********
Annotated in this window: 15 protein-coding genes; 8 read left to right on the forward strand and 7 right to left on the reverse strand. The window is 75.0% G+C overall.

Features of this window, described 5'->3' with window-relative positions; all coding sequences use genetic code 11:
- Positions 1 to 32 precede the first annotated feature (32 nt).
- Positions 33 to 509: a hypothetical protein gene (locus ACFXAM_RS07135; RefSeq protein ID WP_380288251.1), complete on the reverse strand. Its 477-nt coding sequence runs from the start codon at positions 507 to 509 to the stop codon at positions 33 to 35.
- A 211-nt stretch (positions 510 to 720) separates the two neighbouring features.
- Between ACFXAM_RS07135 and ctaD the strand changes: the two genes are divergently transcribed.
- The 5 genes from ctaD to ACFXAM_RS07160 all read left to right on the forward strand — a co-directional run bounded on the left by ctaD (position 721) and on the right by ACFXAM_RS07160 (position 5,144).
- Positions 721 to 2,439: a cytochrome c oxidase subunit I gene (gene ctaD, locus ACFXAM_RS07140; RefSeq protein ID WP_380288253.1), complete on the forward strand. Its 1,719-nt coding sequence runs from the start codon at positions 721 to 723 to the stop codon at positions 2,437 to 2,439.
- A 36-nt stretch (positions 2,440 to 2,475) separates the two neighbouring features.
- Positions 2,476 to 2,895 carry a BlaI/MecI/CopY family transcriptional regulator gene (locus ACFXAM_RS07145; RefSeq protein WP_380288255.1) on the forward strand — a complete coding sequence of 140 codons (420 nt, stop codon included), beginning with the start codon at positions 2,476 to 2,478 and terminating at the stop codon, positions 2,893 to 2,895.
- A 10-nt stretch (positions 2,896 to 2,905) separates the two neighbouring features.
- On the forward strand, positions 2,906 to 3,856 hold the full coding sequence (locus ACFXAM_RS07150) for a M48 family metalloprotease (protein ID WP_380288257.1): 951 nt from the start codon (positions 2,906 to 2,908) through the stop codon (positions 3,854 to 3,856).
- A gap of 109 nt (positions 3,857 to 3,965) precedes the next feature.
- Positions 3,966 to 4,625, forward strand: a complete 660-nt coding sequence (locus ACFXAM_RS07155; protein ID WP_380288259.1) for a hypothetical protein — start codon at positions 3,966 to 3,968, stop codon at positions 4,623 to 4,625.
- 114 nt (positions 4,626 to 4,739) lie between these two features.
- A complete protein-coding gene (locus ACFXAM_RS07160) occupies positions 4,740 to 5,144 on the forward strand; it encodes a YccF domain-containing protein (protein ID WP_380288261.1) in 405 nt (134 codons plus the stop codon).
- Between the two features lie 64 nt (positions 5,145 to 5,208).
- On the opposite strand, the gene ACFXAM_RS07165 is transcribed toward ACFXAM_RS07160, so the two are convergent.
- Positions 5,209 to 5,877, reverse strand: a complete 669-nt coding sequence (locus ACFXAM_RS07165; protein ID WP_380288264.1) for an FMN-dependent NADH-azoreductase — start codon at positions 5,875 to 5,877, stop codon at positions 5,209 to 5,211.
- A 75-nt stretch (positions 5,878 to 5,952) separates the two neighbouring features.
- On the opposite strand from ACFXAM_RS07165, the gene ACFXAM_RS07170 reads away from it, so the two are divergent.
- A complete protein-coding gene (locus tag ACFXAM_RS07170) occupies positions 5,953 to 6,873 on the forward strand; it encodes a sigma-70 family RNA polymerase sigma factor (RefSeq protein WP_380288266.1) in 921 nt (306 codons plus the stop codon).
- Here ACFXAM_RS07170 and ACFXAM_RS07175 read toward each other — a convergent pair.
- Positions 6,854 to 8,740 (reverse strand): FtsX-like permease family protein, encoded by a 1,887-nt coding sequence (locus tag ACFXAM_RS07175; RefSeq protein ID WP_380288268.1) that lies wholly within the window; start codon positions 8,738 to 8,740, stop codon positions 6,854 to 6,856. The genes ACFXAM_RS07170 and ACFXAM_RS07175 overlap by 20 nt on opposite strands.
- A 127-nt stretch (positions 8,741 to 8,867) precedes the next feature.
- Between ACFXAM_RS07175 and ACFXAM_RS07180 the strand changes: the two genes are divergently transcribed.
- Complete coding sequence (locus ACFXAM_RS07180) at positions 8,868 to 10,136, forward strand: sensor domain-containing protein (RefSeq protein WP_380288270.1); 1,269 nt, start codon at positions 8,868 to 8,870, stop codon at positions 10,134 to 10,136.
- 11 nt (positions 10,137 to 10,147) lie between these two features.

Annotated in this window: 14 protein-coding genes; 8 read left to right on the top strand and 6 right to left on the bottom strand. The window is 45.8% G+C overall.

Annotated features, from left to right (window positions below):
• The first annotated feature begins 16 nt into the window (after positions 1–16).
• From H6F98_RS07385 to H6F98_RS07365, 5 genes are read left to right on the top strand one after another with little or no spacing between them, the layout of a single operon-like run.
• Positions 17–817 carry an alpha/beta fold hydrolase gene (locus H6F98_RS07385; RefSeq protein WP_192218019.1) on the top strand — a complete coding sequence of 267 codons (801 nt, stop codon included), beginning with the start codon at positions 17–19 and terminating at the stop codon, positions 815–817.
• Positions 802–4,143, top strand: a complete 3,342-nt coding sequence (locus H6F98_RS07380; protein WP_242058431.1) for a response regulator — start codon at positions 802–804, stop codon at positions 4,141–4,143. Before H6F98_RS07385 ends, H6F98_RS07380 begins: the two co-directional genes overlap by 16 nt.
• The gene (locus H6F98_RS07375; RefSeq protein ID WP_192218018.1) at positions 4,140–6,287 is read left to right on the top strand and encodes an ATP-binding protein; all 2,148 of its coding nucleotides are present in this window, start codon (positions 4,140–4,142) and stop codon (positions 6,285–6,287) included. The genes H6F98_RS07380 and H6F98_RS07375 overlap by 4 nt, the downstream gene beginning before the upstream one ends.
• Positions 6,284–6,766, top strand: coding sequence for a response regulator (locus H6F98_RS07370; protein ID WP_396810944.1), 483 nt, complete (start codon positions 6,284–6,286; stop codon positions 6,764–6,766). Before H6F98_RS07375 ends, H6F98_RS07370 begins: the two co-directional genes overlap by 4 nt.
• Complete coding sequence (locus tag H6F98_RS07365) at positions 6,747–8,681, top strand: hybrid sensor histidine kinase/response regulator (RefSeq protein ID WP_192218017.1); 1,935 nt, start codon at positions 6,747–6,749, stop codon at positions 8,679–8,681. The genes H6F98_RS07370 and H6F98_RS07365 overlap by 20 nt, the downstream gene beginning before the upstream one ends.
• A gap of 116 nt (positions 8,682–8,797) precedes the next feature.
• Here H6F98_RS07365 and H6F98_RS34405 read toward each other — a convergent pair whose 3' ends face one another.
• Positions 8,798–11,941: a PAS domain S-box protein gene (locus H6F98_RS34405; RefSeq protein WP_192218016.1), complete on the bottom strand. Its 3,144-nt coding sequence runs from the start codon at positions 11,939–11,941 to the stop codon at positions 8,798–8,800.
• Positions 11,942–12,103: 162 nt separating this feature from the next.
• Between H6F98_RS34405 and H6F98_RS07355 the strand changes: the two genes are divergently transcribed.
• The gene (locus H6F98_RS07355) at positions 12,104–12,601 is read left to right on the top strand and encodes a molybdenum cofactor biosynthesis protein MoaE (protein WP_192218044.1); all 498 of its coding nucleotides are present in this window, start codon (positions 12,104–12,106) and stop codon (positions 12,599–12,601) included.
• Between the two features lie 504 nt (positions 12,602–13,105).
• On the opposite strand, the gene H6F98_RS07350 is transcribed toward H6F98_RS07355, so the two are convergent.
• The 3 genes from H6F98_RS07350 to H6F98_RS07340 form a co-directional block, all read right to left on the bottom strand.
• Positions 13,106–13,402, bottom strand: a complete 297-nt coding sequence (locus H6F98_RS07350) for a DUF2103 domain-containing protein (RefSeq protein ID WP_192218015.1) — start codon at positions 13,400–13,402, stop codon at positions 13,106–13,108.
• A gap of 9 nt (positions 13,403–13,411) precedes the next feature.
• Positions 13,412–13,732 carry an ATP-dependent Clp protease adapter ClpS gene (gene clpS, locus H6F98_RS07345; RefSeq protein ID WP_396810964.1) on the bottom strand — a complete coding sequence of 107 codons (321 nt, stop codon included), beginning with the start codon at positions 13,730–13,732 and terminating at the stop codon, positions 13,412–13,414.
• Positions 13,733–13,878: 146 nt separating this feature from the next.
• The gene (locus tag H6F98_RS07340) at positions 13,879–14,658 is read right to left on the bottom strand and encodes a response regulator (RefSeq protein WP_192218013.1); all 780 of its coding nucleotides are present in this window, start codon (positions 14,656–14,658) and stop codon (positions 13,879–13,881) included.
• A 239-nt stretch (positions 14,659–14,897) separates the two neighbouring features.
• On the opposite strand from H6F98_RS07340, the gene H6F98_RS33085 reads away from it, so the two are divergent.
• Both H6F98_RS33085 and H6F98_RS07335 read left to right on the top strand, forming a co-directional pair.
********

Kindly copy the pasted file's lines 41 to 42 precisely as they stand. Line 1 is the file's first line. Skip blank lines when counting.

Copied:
• Positions 11,942–12,103: 162 nt separating this feature from the next.
• Between H6F98_RS34405 and H6F98_RS07355 the strand changes: the two genes are divergently transcribed.